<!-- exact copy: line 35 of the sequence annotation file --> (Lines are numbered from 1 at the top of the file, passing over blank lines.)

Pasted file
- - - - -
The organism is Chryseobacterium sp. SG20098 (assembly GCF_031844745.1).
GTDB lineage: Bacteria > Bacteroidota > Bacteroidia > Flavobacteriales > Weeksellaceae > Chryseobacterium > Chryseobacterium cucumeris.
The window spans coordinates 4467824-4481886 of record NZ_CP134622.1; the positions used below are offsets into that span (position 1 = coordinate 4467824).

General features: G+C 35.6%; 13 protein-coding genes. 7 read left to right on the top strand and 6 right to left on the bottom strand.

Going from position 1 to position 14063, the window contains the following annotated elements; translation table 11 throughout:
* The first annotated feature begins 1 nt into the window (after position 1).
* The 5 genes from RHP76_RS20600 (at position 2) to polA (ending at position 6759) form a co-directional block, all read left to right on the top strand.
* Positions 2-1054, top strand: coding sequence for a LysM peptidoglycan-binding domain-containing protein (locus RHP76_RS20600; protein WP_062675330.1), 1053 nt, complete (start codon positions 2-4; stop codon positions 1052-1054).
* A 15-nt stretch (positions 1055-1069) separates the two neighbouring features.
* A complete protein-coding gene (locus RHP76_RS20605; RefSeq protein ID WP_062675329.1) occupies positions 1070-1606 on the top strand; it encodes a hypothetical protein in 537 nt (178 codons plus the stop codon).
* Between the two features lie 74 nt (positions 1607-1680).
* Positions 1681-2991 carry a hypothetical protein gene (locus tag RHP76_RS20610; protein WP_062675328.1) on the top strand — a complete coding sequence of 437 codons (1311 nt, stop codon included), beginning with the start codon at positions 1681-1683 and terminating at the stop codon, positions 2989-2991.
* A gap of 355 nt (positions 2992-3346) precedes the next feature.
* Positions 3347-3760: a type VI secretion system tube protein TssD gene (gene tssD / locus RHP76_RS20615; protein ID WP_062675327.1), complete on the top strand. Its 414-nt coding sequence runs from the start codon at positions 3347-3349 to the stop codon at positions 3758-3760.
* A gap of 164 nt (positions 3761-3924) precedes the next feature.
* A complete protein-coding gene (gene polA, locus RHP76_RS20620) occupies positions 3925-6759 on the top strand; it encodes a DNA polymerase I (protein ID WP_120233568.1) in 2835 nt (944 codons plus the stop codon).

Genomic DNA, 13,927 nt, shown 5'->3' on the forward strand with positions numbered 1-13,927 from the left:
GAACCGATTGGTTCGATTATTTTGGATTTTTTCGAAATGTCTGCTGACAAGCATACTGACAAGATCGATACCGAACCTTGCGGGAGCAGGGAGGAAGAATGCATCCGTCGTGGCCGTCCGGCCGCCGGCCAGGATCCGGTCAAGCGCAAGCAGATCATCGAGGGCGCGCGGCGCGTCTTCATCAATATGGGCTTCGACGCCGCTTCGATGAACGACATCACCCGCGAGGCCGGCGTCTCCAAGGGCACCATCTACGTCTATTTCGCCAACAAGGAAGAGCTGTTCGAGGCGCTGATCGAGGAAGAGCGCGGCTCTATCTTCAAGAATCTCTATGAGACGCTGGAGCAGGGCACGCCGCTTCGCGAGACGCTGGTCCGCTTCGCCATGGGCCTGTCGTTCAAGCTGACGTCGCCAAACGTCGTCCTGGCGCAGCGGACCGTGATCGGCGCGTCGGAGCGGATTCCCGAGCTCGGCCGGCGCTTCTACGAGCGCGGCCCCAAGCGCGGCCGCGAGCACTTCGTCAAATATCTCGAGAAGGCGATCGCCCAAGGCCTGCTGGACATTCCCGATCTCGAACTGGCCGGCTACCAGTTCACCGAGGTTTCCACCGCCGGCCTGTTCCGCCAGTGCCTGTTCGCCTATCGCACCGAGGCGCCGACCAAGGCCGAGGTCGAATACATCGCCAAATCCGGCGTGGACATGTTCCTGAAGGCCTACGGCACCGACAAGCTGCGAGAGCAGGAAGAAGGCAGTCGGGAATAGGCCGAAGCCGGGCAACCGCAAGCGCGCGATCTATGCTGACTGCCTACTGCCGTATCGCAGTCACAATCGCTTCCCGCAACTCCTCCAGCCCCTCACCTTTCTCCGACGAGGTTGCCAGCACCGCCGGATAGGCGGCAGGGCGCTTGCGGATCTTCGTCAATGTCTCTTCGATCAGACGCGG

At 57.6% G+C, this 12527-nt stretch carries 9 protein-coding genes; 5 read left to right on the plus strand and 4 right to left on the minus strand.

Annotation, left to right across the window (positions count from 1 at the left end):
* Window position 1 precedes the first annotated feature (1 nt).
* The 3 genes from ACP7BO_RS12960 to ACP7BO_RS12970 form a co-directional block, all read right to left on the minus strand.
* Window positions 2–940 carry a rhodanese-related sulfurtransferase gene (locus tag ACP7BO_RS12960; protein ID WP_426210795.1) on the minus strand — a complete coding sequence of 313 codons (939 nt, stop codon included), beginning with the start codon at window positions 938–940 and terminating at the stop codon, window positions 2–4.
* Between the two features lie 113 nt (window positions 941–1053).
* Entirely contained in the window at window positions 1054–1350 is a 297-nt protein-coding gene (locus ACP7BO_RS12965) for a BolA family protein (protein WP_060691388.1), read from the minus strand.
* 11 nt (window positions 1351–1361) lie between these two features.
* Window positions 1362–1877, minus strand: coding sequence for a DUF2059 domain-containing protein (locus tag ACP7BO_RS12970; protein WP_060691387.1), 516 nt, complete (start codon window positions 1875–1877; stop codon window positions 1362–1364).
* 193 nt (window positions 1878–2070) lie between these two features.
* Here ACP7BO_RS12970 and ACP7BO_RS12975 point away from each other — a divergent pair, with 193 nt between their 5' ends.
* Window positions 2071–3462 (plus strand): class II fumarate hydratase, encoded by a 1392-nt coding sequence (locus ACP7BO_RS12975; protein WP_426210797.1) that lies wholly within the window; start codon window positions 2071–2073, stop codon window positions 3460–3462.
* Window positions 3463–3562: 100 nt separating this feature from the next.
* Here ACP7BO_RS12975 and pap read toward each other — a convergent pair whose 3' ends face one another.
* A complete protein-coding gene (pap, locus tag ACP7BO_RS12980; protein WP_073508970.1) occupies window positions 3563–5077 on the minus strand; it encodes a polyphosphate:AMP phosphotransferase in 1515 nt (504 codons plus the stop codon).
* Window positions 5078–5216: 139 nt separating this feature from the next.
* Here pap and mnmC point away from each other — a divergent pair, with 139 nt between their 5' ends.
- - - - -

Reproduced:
* Here pap and mnmC point away from each other — a divergent pair, with 139 nt between their 5' ends.